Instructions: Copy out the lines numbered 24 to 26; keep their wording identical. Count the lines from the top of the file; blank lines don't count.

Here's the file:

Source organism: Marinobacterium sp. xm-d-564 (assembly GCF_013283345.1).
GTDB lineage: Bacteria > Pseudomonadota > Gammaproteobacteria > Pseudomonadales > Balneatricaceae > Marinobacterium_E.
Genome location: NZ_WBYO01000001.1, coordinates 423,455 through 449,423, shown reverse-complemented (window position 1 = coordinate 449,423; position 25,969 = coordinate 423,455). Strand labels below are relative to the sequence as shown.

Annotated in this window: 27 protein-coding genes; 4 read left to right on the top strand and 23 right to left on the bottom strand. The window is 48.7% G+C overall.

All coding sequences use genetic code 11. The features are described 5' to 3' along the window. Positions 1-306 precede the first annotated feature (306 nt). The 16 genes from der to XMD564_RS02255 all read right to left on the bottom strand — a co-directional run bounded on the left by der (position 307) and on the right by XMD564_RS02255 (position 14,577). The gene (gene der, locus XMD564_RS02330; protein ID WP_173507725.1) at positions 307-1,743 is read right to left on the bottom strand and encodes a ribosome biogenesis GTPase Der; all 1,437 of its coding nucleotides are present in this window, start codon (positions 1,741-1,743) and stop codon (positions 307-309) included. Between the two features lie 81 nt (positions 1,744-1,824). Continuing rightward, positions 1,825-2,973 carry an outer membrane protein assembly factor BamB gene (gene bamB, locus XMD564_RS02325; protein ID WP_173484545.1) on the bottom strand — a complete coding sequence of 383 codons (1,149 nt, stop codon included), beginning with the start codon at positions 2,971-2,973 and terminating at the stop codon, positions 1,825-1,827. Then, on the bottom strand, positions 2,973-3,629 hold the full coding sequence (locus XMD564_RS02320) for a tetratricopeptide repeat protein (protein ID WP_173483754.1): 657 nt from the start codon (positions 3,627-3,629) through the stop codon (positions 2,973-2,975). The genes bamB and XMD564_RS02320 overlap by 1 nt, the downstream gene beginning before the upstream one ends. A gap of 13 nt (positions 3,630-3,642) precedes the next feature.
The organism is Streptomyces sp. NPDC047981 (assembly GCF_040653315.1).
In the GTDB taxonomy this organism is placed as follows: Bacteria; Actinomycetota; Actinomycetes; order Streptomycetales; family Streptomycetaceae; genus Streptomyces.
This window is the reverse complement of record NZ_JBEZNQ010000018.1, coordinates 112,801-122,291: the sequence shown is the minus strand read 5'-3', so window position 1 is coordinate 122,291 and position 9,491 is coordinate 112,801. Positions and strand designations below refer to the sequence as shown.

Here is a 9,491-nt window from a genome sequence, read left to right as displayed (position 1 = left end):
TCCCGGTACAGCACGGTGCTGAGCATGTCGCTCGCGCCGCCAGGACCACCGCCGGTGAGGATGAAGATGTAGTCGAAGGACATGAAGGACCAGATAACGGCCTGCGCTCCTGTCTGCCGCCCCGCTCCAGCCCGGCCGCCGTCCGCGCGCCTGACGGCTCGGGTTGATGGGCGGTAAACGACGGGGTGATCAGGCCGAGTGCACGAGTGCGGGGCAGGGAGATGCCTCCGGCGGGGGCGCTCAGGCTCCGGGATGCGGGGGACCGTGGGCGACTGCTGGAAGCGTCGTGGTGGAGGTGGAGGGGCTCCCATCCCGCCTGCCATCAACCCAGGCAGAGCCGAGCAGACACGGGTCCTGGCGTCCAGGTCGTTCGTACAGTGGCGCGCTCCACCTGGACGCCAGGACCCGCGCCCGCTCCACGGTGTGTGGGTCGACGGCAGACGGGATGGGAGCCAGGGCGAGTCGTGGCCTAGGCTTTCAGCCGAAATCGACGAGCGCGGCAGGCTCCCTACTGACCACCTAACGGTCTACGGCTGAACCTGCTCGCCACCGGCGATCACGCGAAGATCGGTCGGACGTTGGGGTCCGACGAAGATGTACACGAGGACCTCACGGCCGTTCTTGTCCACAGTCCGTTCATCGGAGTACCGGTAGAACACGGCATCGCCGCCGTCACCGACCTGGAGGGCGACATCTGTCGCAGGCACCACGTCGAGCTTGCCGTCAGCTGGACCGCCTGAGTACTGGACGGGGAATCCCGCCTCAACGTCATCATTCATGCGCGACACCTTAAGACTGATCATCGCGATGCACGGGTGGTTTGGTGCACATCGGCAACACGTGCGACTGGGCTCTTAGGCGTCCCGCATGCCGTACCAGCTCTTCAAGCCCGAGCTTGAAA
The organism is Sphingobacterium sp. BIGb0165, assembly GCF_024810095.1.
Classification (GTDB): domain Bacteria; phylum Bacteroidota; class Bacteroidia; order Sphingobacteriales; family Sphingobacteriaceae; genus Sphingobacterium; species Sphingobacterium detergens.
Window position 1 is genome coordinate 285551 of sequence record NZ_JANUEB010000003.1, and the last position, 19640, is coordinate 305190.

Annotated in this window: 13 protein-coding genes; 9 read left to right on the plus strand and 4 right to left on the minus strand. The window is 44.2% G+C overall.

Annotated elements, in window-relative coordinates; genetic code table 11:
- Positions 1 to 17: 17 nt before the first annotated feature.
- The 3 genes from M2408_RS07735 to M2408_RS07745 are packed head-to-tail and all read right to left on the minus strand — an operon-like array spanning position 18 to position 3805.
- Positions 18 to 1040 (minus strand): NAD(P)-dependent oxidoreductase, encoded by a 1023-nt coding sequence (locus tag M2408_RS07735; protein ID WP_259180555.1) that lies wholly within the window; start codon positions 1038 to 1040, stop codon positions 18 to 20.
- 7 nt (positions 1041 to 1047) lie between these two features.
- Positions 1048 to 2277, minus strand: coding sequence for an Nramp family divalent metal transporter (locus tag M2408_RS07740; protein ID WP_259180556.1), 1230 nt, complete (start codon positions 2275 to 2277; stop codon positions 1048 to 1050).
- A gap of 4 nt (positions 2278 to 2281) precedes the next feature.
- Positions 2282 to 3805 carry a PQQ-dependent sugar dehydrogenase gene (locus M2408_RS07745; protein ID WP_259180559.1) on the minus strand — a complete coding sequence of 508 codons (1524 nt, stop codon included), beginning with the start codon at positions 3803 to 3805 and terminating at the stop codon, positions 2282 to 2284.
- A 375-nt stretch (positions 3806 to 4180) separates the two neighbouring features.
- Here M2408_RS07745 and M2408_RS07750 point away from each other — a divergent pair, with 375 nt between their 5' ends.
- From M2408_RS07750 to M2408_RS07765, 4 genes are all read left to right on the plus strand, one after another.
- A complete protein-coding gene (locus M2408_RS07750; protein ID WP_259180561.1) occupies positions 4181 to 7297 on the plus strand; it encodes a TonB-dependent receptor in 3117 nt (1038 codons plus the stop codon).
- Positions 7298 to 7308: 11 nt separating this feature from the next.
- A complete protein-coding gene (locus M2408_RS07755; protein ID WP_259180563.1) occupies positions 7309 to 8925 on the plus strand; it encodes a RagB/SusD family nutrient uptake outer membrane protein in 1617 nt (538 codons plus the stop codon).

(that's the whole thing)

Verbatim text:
- Here M2408_RS07745 and M2408_RS07750 point away from each other — a divergent pair, with 375 nt between their 5' ends.
- From M2408_RS07750 to M2408_RS07765, 4 genes are all read left to right on the plus strand, one after another.
- A complete protein-coding gene (locus M2408_RS07750; protein ID WP_259180561.1) occupies positions 4181 to 7297 on the plus strand; it encodes a TonB-dependent receptor in 3117 nt (1038 codons plus the stop codon).